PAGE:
Saturday, July 29, 2006

NogaNote

Refelction on Responsibility

It is inevitable that in thinking responsibility, the question is begged; what makes responsibility? How do we arrive at a stage when we recognize that onus? What I wish to do is consider what makes responsibility, how it is stirred, taught, implanted or cultivated in our hearts and minds and why it is so important to keep this as a purely ethical term, with its own grammar.

Responsibility is a term, which is much knocked around these days, in newspapers, journals, popular literature, and scholarly studies. One would be hard pressed to find a day when the word responsibility is not featured conspicuously in editorials. No discussion of politics, art, economics, culture, religion, or ethics seems possible without dependence on responsibility. We hear a lot about “responsible leadership”, “responsible media”, “intellectual responsibility”, “individual responsibility”, “collective responsibility”. It appears to be a fashionably useful weapon in the arsenal of political debate. When one side disagrees with the other side, it’s the other side, which is highly irresponsible.

I’d like to state right away that I consider the inflationary spiral of such an important term as a crime against language. Why so harsh a verdict? Responsibility is a complicated word, a signifier, which ought to signify, point to, a complex philosophical and ethical term with a puzzling etymology and a solid, well-formulated denotation. Such a term should be applied with the utmost care and circumspection in order to preserve as accurately as possible its ethical relevance. When employed with flagrant and obsessive repetitiveness, a word can become so conventional that it ceases to be visible, loses its precision, its edges get blurred to the point of dissolution and before we know it we are into a kindergarten level of discourse: “Am not” “Are too”. This coarsens the discussion and renders it an exercise in futility.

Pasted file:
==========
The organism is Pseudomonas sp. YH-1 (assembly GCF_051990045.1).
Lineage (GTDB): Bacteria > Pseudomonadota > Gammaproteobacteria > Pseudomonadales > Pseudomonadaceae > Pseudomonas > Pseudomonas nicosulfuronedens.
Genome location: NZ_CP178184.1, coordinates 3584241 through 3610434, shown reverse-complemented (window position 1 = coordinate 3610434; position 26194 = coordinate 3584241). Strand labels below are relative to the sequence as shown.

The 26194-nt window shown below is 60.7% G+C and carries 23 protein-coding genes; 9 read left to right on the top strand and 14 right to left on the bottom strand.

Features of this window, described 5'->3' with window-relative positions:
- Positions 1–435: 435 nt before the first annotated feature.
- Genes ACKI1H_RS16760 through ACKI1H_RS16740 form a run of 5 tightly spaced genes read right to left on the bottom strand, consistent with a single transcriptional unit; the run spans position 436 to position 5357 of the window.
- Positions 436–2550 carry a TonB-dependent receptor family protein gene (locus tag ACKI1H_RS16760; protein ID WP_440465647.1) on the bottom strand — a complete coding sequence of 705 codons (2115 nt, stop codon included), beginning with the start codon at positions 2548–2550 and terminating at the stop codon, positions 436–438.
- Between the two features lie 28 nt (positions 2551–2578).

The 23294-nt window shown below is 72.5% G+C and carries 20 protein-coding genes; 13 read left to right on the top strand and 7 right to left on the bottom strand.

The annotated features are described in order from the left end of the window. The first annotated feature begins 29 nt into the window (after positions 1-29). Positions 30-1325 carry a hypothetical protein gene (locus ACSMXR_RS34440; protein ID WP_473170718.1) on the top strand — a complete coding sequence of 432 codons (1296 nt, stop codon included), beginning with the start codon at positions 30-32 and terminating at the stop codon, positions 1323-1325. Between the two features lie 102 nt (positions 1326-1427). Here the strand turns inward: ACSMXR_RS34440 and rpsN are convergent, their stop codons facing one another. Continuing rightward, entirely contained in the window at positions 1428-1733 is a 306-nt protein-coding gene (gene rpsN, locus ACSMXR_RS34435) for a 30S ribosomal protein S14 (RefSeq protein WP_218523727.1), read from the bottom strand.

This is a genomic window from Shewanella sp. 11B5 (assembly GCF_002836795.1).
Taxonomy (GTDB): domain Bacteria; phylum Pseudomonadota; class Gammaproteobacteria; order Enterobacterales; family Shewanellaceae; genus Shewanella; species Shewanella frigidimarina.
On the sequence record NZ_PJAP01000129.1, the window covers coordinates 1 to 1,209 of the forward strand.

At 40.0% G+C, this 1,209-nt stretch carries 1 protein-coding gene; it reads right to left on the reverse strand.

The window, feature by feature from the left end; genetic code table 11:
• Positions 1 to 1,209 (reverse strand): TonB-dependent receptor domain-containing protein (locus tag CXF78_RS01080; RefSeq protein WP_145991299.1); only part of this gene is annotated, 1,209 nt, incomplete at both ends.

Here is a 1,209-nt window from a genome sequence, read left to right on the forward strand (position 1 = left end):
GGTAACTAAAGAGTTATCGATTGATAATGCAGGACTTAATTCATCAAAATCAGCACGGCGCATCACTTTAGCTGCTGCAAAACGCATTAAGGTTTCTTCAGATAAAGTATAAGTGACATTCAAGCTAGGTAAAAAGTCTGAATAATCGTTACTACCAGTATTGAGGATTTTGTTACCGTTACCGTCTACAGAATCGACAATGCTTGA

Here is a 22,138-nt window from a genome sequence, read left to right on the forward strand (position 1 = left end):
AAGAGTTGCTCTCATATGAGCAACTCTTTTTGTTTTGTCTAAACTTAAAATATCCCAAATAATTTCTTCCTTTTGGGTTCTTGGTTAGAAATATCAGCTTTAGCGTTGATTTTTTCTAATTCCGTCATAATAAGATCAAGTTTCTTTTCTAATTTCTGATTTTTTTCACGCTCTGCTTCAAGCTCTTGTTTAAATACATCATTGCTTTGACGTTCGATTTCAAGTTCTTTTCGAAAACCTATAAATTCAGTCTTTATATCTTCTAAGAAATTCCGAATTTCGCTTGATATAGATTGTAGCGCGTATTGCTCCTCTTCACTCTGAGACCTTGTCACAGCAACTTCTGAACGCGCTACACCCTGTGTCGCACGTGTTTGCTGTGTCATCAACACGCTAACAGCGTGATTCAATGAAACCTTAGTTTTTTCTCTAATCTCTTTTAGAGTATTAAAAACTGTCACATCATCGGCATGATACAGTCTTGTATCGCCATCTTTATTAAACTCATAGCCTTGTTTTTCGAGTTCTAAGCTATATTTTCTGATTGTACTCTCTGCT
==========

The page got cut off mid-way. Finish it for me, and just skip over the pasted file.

“ Politics and the English language”

In his famous article: “ Politics and the English language” (1946) George Orwell writes:


“.. It is generally assumed that we cannot by conscious action do anything..our language… It follows that any struggle against the abuse of language is a sentimental archaism, like preferring candles to electric light or hansom cabs to aeroplanes. Underneath this lies the half-conscious belief that language is a natural growth and not an instrument which we shape for our own purposes.


Now, it is clear that the decline of a language must ultimately have political and economic causes: it is not due simply to the bad influence of this or that individual writer. But an effect can become a cause, reinforcing the original cause and producing the same effect in an intensified form, and so on indefinitely. … the English language.. becomes ugly and inaccurate because our thoughts are foolish, but the slovenliness of our language makes it easier for us to have foolish thoughts. The point is that the process is reversible. Modern English, especially written English, is full of bad habits which spread by imitation and which can be avoided if one is willing to take the necessary trouble. If one gets rid of these habits one can think more clearly, and to think clearly is a necessary first step toward political regeneration: so that the fight against bad English is not frivolous and is not the exclusive concern of professional writers.”


Orwell was a most conscientious thinker and writer. His expostulations about the cheapening of language in the service of shrill and mostly meaningless polemics is just as relevant today, if not more so.